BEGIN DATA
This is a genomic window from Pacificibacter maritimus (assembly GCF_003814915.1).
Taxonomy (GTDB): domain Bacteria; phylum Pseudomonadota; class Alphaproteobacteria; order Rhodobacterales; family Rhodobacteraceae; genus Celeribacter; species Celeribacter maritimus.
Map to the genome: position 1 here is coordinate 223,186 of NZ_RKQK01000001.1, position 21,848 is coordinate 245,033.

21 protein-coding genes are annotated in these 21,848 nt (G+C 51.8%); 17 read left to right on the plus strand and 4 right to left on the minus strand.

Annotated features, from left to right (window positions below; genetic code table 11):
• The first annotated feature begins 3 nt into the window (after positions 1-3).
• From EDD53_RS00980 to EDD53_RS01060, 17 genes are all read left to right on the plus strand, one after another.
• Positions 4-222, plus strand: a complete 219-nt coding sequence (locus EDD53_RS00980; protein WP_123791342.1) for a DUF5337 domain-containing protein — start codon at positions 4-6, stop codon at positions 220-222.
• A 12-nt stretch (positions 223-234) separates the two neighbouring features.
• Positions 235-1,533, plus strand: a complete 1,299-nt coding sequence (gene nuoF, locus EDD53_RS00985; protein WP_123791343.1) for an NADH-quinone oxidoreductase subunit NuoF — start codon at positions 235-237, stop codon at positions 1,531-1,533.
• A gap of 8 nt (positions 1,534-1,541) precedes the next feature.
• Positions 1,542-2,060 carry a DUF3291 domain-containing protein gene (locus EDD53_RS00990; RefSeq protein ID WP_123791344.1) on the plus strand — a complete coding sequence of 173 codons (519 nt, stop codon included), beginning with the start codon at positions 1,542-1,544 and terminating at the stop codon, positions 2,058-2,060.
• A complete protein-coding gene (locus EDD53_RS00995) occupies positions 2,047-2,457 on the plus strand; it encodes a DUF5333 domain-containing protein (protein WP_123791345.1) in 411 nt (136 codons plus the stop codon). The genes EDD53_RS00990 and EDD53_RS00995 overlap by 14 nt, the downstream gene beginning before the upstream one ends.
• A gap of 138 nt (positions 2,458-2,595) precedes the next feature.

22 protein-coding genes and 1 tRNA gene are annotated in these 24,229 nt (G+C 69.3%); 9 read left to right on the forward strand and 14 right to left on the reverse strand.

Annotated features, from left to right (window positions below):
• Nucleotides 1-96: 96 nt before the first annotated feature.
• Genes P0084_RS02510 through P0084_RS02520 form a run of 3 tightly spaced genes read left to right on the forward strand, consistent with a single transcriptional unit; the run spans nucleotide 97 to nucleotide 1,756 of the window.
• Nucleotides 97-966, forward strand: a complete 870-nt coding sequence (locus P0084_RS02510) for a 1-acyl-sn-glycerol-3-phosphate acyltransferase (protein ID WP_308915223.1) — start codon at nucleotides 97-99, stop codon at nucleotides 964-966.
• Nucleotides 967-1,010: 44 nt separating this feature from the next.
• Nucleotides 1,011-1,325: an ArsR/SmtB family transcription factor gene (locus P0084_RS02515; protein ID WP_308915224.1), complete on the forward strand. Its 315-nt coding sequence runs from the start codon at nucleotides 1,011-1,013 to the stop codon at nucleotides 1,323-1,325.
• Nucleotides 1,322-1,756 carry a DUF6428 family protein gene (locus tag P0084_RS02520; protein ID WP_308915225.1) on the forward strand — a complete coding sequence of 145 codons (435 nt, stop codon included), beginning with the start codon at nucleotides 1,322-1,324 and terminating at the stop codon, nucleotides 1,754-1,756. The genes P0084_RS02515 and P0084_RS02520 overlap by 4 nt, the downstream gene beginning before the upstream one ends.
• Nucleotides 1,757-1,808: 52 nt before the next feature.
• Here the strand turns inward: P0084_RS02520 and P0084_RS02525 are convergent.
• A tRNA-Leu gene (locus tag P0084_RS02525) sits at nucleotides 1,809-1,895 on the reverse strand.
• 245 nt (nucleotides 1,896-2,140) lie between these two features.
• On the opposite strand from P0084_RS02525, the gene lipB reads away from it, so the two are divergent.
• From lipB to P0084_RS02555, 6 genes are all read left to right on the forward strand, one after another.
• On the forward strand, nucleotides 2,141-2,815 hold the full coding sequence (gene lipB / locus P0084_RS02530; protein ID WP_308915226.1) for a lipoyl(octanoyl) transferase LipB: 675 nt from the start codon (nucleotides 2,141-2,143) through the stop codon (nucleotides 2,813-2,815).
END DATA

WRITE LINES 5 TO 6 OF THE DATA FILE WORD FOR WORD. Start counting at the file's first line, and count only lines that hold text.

Annotated features, from left to right (window positions below; genetic code table 11):
• The first annotated feature begins 3 nt into the window (after positions 1-3).